Most areas have tons of senior housing choices. And, if you live in an especially large city, that might feel a little overwhelming. Hey, it’s great that there’s so much to choose from. After all, a home or care facility isn’t really a “one-size-fits-all” type of thing – you need options! So, wait…how do you choose? Is there a simple way to know what’s best? And – where should you even start? Whether you’re retiring, looking to downsize, or in need of long-term care, you’re in luck – because finding senior housing can be made easy by following a few simple steps.
1 – Know Your Choices
When it comes to senior housing, there are a lot of terms to know. Sometimes, names and categories are used interchangeably; so it can get a little confusing. The best thing to do is just know what’s out there, and what people are calling it all.
Senior Housing Categories
Assisted Living – These facilities are for aging adults who can live on their own, but might need help with activities of daily living (ADL). Also, they may need moderate medical care. Assisted living can look like apartments or individual units within a larger facility.
AKA: independent living, active adult communities, retirement communities
Retirement Community – These are gated developments or large facilities. They’re often age-restricted to 55 and older for added comfort and security. Seniors living here don’t need medical or personal care.
AKA: independent living, active adult communities, assisted living, 55+ community, congregate housing, senior apartments
Nursing Home – A nursing home is for seniors who do not need a hospital but require a higher level of care or medical attention. Residents will usually need a little more than can be provided at their home or in assisted living.
AKA: skilled nursing homes, retirement homes, nursing facilities, care home
Skilled Nursing Facility (SNF) – An SNF is a residential establishment for short-term medically necessary services. Patients often stay here for rehabilitation after surgery or illness.
AKA: skilled nursing home, care home, nursing facilities
Manufactured/Modular Communities – Prefabricated homes, set in developments. Many are age-restricted to 55 and older residents
AKA: mobile home parks, modular home parks, retirement communities
Continuing Care Retirement Community (CCRC) – A CCRC combines traditional retirement living with the services of assisted living and skilled nursing facilities.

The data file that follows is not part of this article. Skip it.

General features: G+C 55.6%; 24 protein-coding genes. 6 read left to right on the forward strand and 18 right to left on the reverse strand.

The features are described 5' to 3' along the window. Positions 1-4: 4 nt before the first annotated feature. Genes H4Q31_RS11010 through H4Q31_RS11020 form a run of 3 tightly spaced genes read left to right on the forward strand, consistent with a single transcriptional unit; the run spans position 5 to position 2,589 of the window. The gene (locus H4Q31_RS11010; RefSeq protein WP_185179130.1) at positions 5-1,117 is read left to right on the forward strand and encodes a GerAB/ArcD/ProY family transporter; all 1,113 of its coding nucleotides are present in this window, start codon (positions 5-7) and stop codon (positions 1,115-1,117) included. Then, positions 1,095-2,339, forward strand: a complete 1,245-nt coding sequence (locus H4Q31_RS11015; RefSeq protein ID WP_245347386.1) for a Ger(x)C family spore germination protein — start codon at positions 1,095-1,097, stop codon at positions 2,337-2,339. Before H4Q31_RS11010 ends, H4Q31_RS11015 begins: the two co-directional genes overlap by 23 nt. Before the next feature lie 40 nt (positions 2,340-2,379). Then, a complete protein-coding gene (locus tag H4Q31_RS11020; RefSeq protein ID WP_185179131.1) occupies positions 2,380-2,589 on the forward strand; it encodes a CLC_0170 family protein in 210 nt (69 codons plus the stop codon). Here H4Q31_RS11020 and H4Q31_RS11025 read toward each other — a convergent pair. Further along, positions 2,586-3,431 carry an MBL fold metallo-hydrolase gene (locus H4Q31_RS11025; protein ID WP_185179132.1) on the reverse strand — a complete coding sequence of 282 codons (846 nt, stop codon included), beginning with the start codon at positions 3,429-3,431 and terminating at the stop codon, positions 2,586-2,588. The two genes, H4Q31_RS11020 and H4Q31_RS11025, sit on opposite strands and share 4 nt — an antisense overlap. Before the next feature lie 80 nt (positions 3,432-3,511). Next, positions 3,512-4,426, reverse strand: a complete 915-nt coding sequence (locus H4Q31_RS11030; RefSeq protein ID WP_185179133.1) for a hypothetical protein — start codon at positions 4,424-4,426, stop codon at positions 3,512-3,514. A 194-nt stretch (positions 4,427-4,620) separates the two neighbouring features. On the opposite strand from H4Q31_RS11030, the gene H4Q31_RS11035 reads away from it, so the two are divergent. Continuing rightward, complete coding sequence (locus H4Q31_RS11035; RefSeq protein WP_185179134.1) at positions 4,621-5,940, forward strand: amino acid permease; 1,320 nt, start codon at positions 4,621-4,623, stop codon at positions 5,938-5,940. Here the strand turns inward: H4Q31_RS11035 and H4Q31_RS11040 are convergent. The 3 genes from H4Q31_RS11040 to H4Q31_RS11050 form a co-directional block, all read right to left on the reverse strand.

AKA: active adult community, independent living, life plan community
Senior Apartments – Apartments that are built and maintained to be senior-friendly and accessible. Complexes are usually age-restricted.
AKA: active adult community, independent living, assisted living, retirement community
Active Adult Community – Active adult communities usually feature resort-style amenities and convenient services for adults 55 and older. Houses, condos, townhouses, and apartments are common living spaces.
AKA: assisted living, retirement community
Independent Living Community – Usually apartments or individual units that are designed for seniors who do not need regular medical or personal care.
AKA: assisted living, retirement community
2 – Determine Must-Haves
What types of services are important to you? Do you need medical or personal care? Maybe you just want a pool to swim in or a gym so you can exercise? Most senior housing options will offer a wide variety of features. So – decide which features you want!
Start by making a list of needs and wants; medical necessities, personal care assistance, and amenities are all important! When you’re viewing homes and touring facilities, keep your list on hand. You’ll want to ask about extra costs or maybe how often certain services are offered.
3 – Plan For Payment
How much you pay will greatly depend on where you’re moving. And, yes, some options will be cheaper than others. But, regardless of the price, do you know how you’ll pay?
If you’re looking into places like retirement communities or new modular homes, then chances are you have some sort of financial plan already going on. Maybe you have a retirement fund. Or, maybe you’re financing. But, what if the home you’re considering is one you might never have thought about? You know, way back when you started a savings account?
Places like nursing homes or CCRCs can get pretty expensive. So – you should know your payment options. Have savings? Great.
If you don’t, then here are a few alternatives to look into:
- Long-term care insurance
- Reverse Mortgage
- VA benefits
Don’t forget: Medicare does not pay for long-term care!
4 – Take The Tours & Ask The Questions
Now that you’ve done your research – take some tours!
Visit as many places as you want! And, bring a family member along. It’s always a great idea to have some extra support because they can help ask questions. Also, as an added bonus, it’ll help them feel confident about your move too! Remember to bring that list of needs and wants; they’ll come in handy as you check out each place.
5 – Choose Your Home
Obviously, this is the best part, right? After you’ve taken the tours, asked the questions, and decided on how to pay, you finally get to make your decision.
When choosing the best senior housing option for your needs, weigh it all – the good, the bad, and what’s most important. Always have a family member by your side. Consult with a financial advisor when necessary. And – don’t forget, it’s your life! Make the choice that you feel is best for you!
When You’re Ready To Choose Senior Housing…
Ready to go shopping? Check out these great resources for more senior living info!